Architects use approved computer calculation systems to understand the required thermal performance for the architectural glazing in line with their target energy efficiency. It is then up to the specifier to provide an installation that achieves the required performance.


The Glazing Performance in the 'Notional Dwelling'

SAP Appendix R gives full detail of the ‘notional dwelling’ glazing specification. As stated above, this is a prescribed route to achieving the required Target Emission and Target Fabric Energy Efficiency rates. Architects are free to deviate from this specification in order to achieve their design goals as long as the minimum insulation values from Table 4.1 are achieved, and the overall project achieves the target Primary Energy, Target Emission and Target Fabric Energy Efficiency rates.

Overview of notional dwelling performance from Table 1.1 in Building Regulations Approved Document L Volume 1:

  Reference value for target setting  
Opening areas (including windows, roof windows, rooflights and doors)  Not exceeding a total area of openings of 25% of total floor area 
Semi-glazed Doors (30-60% glazed area)   Uw value 1.0 W/m2K  
Windows and glazed doors (over 60% glazed)   Uw value 1.2 W/m2K. Frame Factor 0.7. Orientation must be same as building.  
Roof Windows  Uw value 1.2 W/m2K in horizontal position. Use SAP 10 Appendix R to correct in relation to angle.  
Rooflights  Uw value 1.7 W/m2K in vertical position. Use SAP 10 Appendix R to correct in relation to angle. 
Air permeability   5.0 m3/hm2 @ 50Pa = Class 3 

More in depth and stringent requirements are listed in SAP Appendix R.

a frameless oriel window on the 1st floor of a modern white rendered house

Glass Porches and Conservatories on a New Build Dwelling

Glass porches and conservatories are exempt from energy efficiency requirements if they:

  • Are at ground level.
  • Are not larger than 30m2 .
  • They are separated from the dwelling by a wall/door/window that adheres to the thermal performance requirements of Document L.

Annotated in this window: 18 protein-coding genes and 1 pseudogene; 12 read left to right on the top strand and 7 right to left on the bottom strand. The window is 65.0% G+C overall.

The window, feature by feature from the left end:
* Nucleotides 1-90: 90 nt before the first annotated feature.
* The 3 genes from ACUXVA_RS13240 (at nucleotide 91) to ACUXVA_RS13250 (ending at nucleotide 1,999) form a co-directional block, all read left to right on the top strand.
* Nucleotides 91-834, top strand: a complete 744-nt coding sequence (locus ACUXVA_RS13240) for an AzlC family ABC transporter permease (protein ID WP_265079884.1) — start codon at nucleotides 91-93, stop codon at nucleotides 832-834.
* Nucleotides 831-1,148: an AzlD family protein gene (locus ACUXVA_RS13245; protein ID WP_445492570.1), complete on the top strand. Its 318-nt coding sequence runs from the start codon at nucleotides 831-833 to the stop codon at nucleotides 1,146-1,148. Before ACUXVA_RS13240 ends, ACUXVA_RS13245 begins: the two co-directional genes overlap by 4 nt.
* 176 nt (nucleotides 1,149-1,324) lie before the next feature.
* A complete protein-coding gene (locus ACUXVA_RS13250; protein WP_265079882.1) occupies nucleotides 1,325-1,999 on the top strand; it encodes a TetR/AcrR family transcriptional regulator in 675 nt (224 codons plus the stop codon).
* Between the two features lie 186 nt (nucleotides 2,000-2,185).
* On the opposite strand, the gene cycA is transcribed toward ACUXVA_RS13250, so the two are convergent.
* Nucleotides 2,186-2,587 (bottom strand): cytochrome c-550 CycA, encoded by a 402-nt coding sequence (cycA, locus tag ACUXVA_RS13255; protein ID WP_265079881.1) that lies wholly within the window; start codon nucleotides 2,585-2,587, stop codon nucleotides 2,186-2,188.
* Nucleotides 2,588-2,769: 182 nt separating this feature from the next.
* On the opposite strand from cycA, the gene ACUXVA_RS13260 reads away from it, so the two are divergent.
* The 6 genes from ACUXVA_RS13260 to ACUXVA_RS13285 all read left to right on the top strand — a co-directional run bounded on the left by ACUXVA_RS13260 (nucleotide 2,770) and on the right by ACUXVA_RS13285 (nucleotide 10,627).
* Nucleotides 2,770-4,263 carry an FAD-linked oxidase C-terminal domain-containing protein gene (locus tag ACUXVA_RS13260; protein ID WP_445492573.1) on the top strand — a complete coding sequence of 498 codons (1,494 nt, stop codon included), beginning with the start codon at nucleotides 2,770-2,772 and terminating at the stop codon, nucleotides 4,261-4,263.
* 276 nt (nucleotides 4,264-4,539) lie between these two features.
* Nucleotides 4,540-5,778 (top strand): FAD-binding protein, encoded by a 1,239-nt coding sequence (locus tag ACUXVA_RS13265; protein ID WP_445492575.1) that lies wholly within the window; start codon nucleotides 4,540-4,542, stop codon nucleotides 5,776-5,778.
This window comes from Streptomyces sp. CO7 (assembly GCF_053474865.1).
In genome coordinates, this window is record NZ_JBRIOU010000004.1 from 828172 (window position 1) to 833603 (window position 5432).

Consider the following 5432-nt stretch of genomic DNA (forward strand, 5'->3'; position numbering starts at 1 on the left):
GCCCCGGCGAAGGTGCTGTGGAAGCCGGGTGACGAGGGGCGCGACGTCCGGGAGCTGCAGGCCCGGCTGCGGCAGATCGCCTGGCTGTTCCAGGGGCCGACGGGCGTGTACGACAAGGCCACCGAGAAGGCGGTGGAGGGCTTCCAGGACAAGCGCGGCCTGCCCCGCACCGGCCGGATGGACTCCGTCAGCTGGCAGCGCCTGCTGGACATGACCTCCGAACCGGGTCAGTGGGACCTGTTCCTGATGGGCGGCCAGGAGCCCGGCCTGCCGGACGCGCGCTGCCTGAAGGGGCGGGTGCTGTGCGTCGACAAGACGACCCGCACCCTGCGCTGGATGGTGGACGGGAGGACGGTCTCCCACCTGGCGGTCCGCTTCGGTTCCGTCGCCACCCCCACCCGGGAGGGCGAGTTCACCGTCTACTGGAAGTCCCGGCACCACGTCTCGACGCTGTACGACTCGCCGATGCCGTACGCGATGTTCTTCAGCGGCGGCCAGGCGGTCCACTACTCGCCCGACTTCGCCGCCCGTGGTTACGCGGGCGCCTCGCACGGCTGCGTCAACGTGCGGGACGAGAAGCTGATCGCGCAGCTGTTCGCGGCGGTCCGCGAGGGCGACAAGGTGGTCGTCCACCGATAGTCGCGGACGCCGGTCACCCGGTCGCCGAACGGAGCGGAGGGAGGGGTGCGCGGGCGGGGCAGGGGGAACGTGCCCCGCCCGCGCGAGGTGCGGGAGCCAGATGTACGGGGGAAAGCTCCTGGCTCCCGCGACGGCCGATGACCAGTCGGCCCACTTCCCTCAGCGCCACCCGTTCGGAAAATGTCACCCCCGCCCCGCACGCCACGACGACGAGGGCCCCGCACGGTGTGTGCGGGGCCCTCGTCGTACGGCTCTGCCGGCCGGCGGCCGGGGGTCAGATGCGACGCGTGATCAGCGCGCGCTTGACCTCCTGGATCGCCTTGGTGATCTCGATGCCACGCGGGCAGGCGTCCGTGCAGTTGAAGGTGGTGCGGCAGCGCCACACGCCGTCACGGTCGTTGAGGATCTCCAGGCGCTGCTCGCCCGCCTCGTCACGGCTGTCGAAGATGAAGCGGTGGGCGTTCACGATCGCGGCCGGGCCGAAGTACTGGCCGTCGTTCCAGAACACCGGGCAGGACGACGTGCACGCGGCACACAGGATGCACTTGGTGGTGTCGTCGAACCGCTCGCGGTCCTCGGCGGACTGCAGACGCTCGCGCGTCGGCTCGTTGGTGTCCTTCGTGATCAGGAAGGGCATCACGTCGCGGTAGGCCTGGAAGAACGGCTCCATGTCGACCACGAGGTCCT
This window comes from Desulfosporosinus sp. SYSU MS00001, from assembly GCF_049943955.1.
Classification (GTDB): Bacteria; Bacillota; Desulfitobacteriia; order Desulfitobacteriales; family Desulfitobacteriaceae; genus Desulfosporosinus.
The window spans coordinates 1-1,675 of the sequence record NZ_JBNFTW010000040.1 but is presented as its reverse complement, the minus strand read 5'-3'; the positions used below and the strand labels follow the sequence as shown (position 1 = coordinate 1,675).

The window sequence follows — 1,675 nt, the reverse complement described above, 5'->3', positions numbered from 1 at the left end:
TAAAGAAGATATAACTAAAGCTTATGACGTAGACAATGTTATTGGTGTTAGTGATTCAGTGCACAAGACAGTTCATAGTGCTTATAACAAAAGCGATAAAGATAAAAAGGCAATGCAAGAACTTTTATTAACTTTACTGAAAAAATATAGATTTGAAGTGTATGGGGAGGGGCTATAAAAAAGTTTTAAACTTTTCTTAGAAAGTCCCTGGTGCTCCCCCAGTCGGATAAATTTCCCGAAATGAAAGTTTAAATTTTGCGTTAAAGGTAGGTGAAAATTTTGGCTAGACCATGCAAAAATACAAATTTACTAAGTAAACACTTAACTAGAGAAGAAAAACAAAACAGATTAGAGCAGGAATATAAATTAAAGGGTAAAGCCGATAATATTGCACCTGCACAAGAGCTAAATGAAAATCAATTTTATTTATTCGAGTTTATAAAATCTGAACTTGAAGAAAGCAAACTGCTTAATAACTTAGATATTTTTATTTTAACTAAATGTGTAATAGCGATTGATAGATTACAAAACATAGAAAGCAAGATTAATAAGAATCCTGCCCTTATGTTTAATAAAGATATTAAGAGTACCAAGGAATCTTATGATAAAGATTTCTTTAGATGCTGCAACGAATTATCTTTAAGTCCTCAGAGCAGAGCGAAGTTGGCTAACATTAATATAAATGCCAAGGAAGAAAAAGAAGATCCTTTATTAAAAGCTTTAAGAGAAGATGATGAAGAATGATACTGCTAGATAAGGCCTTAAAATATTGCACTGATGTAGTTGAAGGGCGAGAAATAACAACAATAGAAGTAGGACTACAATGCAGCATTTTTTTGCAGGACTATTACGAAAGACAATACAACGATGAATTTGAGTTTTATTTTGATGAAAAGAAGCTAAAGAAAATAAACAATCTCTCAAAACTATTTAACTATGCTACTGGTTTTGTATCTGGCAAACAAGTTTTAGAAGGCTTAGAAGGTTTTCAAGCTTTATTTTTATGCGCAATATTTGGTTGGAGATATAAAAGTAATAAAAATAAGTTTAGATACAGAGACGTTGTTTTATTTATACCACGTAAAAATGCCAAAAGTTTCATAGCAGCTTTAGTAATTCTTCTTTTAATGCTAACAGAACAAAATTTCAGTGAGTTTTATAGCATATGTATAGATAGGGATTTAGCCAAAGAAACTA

• The heating from the dwelling doesn’t extend into the porch/conservatory.

If the glass addition complies with all of the above then you do not have to adhere to the U value requirements.

What is the Difference Between a Glass Extension and a Conservatory?

Building Regulations Part L1B for Glazing

If there is not a sufficient thermal barrier (using materials with performances in accordance with Table 4.4) between the conservatory/porch and the dwelling, then you need to design the additional area in line with the requirements of L Volume 1.

Glazed reception to Grade II listed dwelling.

Higher g-values would also compley with the recipe as increasing solar gains reduces the space heat load. However, designers should be aware of the impact of g-value on the risk of overheating and optimise their choice accordingly.

Extract from Table 4 in Building Regulations Approved Document L1A.

New Build Homes in Conservation Areas

If a new build home is in a ‘conservation area designated in accordance with section 69 of the Planning (Listed Buildings and Conservation Areas) Act 1990’ (Approved Document L Volume 1, 2021 edition, paragraph 0.8) there are some exemptions to Approved Document L.

If full adherence to Approved Document L would ‘unacceptably alter the dwellings character or appearance’ then there is flexibility in the compliance with the U values for the glazing.

The building should still be specified to comply with the thermal performance requirements as much as possible, without damaging the character of the conservation area.